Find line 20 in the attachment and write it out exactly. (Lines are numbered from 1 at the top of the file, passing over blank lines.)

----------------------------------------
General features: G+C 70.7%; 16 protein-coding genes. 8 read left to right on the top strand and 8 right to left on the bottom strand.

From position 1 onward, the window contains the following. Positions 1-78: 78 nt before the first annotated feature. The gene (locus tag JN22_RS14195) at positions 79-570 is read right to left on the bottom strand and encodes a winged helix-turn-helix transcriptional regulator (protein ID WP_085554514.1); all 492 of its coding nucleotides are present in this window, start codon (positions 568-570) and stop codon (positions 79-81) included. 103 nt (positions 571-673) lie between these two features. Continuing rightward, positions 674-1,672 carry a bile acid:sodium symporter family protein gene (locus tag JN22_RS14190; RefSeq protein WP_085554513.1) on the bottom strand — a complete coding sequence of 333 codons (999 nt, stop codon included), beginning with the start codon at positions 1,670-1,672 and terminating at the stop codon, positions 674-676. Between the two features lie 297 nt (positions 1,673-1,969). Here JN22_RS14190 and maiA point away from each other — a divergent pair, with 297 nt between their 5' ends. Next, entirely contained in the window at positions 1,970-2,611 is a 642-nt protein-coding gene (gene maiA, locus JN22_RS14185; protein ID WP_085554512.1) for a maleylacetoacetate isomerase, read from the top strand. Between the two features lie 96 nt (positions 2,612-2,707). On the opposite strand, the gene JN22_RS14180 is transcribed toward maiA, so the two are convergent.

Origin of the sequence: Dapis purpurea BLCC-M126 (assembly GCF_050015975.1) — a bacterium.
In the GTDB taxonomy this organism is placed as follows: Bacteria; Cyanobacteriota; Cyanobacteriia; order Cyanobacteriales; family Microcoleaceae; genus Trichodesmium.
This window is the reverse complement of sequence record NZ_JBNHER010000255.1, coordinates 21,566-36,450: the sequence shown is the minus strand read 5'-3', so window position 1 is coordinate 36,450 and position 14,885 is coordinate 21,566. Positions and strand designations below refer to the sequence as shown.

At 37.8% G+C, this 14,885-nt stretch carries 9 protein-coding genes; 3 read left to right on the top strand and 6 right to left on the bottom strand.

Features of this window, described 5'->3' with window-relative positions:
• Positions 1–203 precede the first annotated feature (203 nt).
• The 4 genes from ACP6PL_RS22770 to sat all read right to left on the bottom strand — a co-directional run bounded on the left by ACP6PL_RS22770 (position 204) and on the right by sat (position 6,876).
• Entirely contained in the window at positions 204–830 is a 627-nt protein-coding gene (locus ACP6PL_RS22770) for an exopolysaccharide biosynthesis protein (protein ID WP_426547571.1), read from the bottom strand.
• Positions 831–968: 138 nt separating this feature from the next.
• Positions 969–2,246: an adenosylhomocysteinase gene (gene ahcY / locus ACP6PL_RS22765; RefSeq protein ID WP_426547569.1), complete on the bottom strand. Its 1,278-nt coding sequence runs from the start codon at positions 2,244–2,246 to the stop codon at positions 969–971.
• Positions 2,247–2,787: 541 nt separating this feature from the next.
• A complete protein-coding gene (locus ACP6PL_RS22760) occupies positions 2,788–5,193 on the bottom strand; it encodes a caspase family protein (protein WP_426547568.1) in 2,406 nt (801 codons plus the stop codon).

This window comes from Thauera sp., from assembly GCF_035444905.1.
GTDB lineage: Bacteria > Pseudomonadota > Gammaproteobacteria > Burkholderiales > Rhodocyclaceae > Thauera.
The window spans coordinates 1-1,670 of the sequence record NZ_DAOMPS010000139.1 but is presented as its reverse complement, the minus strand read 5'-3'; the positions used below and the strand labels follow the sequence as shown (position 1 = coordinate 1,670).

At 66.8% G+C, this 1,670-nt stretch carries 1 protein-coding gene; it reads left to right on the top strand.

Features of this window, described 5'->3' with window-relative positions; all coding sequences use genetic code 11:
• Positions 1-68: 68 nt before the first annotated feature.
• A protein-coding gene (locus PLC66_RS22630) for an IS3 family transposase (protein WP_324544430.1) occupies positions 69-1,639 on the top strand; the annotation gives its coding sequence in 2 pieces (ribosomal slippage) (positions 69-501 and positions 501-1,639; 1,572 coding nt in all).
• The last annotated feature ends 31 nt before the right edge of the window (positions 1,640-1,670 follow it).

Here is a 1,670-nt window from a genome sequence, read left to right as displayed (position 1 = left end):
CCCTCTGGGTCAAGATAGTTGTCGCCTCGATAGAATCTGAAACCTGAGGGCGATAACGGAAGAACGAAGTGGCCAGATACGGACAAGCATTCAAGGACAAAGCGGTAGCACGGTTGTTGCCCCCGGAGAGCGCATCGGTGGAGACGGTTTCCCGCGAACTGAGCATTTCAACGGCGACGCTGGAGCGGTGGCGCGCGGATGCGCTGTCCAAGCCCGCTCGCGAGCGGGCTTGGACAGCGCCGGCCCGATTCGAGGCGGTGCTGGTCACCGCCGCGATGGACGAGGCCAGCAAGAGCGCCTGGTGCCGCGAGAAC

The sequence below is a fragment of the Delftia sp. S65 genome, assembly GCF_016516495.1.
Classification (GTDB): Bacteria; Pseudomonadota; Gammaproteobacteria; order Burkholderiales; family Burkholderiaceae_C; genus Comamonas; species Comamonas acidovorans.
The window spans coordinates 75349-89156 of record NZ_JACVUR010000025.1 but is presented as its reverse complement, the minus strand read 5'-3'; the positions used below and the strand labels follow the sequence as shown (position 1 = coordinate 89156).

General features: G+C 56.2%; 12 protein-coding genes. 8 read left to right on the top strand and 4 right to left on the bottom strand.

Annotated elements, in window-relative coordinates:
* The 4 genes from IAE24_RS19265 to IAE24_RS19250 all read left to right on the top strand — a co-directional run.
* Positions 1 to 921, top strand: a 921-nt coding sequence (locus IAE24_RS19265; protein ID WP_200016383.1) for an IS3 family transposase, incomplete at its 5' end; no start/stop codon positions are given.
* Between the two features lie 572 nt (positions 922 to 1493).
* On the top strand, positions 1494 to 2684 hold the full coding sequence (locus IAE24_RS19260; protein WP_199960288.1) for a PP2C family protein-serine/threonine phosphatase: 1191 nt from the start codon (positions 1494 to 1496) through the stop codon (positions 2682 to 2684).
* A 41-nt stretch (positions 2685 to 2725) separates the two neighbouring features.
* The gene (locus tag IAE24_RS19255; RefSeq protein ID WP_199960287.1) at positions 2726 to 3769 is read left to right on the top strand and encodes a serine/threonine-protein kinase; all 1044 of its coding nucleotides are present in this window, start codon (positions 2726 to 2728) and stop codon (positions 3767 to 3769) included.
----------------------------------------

• Positions 1-68: 68 nt before the first annotated feature.